How to go to the gym & not be afraid of scary gym people

A few tips on overcoming your gym fears

Josh prepares for his first visit to the ARC.
Josh prepares for his first visit to the ARC.

One of my goals when I came to Queen’s was to get in better shape. I knew, going into it, that this was going be difficult to achieve, but what I didn’t know was that the most difficult part of my journey would simply be making it to the gym.

On my first trip to the ARC, I found myself surrounded by gigantic and massively ripped peers who may as well have been the face — or should I say body — of intense, constant gym activity. To say I was intimidated would be an understatement — I was terrified. 

Luckily, after a full year of making up excuses and avoiding the squat rack at all costs, I have picked up a couple tricks on how to avoid feeling overpowered by the muscle that constantly inhabits the ARC.

1. Plan your workout beforehand

The best way to combat the feeling of being unqualified is to prepare. Do a bit of planning before to know exactly what exercises you will be doing when you get there.  You will be more confident in your actions if 

you know what you’re doing, or at least look like you know — fake it til’ you make it, am I right? You can find plenty of workouts online, or by asking friends, or consulting a trainer.

2. Get a good playlist to tune out the haters

Nothing can take your mind off the pressures of the gym like good music. 

Find yourself a solid pump-up playlist from the multitude of streaming services and sites online and allow music’s transformative powers to distract you from the surrounding Sports Illustrated photo-shoot vibe.

3. Find or join a squad of fellow gym newbies

A fun fact that may often escape you at the gym is that not every one there is some sort of Hercules Crossfit champion. A large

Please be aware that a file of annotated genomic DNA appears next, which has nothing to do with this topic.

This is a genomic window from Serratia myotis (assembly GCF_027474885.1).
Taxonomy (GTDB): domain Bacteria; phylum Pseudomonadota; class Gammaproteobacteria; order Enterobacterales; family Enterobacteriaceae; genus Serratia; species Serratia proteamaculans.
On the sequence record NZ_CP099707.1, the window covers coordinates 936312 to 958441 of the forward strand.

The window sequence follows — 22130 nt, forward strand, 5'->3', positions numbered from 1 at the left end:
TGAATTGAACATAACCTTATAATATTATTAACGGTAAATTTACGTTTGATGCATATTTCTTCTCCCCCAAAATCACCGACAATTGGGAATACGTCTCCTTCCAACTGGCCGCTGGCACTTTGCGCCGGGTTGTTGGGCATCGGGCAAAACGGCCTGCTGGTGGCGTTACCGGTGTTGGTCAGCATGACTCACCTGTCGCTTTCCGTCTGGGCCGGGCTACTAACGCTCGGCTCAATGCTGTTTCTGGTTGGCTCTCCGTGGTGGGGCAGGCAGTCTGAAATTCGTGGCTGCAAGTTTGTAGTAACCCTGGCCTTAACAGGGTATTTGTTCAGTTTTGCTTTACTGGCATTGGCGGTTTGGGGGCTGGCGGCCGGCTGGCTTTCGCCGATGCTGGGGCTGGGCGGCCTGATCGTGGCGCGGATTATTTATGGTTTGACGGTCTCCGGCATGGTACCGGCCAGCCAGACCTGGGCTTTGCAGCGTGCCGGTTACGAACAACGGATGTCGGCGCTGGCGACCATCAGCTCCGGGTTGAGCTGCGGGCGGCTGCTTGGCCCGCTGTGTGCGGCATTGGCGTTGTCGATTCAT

percentage of gym-goers are in the exact same predicament as you. If you’re feeling uncomfortable around those who go a lot, try linking up with people you do feel comfortable with so you can get back to focusing on the workout.

4. Ask a professional for help

This group of people didn’t get to their large stature on their own. Proper use of equipment and form are essential to getting in better shape, and they are full of workout tips that can aid your workout experience. Usually they are more than willing to help anyone who asks, so don’t be afraid to put yourself out, there even if they are more fit than you.

5. Read up on the “imaginary audience”

The most important (and debateably the only) concept I learned in my PSYC100 course this year was the imaginary audience. The imaginary audience refers to how one will believe that many people are intensely watching and listening to them in public, when the other people are actually just minding their own business or thinking the same thing about you. If you begin to get overwhelmed, try to reassure yourself that most of the judgment you feel is in your head.

6. Carve out your own space

Sometimes, the best way to avoid feelings of intimidation is to literally avoid the source of those feelings. If you begin to find said feelings unbearable, hop on over to a less-populated area of the gym. My personal favourites are the very back of the stretching room on level 1 or the stretching room at the back of Cardio Zone 1 (level 2 side with the bikes).

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